Three Americans died in a massive avalanche triggered by the devastating Nepal earthquake, the U.S. State Department said on Sunday, including a medic and a filmmaker who were at a base camp for Mount Everest climbers.
Nearly 2,500 people were confirmed killed in the 7.9 magnitude quake, making it the worst such disaster to hit Nepal since 1934 when 8,500 died. Thousands more were injured. At least 17 died in the avalanche.
The medic, Marisa Eve Girawong, was a physician's assistant who worked for Madison Mountaineering, a Seattle-based guide service, according to Kurt Hunter, the company's co-founder and chief technology officer.
"She was quite beloved by our entire team," Hunter said in a telephone interview on Sunday. "We're deeply saddened by her loss."
Girawong, who was from Edison, New Jersey, according to media reports, was among more than a dozen people who perished in the Mount Everest avalanche.
Tom Taplin, a 61-year-old filmmaker and photographer from Evergreen, Colorado, making a documentary about the Mount Everest base camp when the avalanche hit also died, his wife Cory Freyer said on Sunday in a telephone interview.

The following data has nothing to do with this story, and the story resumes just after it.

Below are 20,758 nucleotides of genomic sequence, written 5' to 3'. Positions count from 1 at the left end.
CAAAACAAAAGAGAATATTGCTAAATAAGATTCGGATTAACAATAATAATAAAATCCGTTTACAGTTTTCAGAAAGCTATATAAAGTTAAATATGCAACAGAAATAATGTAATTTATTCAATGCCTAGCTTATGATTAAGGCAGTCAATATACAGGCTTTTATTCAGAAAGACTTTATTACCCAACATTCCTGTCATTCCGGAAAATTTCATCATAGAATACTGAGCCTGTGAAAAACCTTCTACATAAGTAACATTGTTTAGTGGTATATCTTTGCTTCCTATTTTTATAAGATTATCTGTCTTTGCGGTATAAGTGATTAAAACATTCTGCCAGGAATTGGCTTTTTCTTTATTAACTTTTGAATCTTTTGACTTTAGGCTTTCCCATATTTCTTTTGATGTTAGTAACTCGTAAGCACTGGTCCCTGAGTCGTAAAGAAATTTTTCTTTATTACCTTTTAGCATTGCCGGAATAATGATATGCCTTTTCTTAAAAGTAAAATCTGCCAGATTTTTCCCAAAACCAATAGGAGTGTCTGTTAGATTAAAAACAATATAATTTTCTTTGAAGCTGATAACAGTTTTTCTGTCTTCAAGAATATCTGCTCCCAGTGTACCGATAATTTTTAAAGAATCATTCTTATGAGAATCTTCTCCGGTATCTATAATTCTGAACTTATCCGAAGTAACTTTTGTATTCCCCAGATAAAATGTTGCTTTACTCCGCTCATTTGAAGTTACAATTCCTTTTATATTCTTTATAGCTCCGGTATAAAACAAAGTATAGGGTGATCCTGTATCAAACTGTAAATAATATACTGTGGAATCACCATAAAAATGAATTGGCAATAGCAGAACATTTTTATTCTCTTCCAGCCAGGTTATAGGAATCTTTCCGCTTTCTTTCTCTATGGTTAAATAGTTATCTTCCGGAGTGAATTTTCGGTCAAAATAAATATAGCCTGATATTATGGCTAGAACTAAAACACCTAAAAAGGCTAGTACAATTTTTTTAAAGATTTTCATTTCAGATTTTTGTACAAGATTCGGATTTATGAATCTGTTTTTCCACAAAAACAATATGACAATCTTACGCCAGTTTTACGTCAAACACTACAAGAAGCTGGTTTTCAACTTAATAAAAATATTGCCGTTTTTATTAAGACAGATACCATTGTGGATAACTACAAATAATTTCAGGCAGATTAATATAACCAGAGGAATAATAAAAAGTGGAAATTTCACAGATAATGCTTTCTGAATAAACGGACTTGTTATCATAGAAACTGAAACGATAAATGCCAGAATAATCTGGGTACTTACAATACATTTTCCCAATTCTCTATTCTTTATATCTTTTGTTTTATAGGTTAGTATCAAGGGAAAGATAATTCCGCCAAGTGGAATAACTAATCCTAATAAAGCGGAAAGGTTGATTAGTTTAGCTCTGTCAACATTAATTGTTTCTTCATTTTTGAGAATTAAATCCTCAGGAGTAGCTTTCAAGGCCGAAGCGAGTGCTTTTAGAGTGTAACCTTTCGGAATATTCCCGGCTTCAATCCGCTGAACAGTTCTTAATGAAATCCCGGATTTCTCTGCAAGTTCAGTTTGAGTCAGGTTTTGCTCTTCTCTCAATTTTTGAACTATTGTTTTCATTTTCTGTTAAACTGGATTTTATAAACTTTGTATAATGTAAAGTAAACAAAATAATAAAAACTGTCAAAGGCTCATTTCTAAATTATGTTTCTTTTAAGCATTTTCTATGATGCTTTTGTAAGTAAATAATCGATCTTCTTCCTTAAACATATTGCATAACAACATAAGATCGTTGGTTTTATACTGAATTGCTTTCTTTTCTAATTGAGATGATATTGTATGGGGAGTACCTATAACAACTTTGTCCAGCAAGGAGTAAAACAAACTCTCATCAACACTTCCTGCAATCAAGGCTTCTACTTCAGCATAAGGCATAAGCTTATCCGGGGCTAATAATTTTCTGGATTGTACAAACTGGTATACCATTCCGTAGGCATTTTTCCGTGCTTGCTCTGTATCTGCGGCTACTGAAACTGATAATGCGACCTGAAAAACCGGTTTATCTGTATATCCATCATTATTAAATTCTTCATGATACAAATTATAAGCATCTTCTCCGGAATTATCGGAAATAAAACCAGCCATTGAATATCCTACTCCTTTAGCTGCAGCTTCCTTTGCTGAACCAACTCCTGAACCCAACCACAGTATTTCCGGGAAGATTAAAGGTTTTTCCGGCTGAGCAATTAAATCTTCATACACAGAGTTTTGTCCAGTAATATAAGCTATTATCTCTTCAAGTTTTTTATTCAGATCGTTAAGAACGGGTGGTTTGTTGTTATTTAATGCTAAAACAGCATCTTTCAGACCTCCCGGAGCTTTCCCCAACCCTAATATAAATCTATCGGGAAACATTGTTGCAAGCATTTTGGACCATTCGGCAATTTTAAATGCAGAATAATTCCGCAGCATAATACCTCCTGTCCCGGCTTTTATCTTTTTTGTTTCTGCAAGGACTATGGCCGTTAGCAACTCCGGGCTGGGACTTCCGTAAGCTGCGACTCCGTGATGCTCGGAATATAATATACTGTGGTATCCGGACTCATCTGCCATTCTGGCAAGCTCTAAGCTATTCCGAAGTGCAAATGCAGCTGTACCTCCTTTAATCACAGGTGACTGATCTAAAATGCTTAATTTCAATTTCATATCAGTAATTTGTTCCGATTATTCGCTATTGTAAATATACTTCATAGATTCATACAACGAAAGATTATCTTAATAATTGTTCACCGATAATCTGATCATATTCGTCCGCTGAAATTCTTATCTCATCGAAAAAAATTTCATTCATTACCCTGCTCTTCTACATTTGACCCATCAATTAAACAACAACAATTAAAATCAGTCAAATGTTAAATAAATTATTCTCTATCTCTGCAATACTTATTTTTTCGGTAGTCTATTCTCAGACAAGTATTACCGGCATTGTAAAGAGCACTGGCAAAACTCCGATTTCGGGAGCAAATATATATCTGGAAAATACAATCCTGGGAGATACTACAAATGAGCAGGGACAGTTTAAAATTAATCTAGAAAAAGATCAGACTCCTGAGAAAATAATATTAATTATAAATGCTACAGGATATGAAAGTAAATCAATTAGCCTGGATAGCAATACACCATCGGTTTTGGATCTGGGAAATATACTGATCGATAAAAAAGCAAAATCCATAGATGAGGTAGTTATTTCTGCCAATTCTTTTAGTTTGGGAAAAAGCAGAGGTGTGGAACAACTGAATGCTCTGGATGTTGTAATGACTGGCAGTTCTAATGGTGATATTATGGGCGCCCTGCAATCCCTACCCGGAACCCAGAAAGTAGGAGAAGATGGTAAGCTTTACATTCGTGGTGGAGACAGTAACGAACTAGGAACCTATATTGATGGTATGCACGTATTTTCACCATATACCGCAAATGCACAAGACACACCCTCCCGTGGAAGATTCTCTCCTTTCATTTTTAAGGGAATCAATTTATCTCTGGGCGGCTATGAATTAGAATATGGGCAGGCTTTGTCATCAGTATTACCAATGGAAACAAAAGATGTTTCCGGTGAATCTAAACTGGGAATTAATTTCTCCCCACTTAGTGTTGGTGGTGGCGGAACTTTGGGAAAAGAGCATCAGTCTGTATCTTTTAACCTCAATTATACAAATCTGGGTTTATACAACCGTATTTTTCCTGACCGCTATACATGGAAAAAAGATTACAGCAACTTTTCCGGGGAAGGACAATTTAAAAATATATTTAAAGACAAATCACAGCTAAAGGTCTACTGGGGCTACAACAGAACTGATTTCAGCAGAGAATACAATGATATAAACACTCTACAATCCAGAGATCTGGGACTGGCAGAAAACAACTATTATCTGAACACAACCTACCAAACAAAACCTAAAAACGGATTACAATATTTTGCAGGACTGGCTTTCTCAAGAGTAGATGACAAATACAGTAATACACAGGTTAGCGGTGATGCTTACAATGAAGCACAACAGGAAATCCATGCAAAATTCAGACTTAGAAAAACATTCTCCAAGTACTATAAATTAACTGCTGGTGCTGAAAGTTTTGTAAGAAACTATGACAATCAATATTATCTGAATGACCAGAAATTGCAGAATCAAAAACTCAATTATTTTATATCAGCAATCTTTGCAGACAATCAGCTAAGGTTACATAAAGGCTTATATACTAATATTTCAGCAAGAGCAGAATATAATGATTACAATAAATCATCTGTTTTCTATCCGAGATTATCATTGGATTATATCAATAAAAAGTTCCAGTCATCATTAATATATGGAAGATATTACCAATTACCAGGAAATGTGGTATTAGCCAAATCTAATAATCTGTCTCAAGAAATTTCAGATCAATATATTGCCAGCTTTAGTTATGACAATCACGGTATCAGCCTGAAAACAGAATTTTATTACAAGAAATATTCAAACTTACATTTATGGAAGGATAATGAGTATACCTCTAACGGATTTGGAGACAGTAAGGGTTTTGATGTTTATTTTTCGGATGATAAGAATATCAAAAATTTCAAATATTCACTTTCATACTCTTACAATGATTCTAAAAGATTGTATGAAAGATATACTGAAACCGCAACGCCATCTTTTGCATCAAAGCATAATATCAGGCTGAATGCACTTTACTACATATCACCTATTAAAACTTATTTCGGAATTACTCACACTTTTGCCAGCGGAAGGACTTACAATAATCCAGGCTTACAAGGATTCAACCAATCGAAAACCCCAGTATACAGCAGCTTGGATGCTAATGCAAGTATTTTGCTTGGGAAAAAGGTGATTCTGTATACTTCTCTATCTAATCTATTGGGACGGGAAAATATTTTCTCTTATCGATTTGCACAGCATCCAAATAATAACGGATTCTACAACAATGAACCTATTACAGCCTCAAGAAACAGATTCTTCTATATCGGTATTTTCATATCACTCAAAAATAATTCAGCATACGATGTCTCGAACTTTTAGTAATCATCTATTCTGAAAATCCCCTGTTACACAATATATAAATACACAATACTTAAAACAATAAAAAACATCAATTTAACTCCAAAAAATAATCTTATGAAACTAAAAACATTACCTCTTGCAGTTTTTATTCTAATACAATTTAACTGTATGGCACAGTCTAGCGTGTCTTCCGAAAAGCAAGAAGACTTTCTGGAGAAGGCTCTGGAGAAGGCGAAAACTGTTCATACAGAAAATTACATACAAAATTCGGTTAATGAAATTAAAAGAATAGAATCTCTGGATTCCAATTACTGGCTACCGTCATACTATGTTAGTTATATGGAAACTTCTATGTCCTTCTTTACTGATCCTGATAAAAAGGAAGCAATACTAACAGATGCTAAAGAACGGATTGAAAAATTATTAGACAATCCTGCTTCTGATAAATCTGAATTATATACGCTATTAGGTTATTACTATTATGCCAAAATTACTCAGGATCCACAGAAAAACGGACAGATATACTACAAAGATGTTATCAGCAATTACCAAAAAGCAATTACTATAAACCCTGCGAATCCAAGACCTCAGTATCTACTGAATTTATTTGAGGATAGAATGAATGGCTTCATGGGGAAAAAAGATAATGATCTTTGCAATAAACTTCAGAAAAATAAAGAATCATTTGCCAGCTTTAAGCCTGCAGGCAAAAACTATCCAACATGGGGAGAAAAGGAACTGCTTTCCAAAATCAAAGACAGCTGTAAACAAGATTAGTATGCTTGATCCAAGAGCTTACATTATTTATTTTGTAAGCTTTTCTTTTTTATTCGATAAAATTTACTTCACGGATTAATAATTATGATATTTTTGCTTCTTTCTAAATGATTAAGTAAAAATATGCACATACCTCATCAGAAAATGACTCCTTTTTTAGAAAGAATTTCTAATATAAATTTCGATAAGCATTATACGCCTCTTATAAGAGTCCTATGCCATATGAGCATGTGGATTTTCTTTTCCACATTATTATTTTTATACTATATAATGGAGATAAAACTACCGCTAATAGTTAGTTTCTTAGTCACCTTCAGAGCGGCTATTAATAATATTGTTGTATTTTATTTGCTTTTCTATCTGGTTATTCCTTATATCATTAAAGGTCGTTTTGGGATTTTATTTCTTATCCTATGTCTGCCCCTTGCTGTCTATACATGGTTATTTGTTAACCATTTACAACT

Taplin had been on the mountain for nearly two weeks, his wife said. He was there with two friends who are cameramen, but both had left before the avalanche.
"He was such a well-loved individual," Freyer said of her husband. "Always up for adventure."
Taplin had a "great passion for the mountains and extreme landscapes," Freyer said.
The third American, Dan Fredinburg, was a veteran Google Inc executive, who served most recently as head of privacy at Google X, a research division at the Mountain View, California-based technology company. His death was announced on Saturday.
Fredinburg was climbing the world's tallest peak with three other Google employees when the avalanche struck. None of his colleagues were injured, a company official said.
The State Department on Sunday did not confirm the identities of the three Americans.
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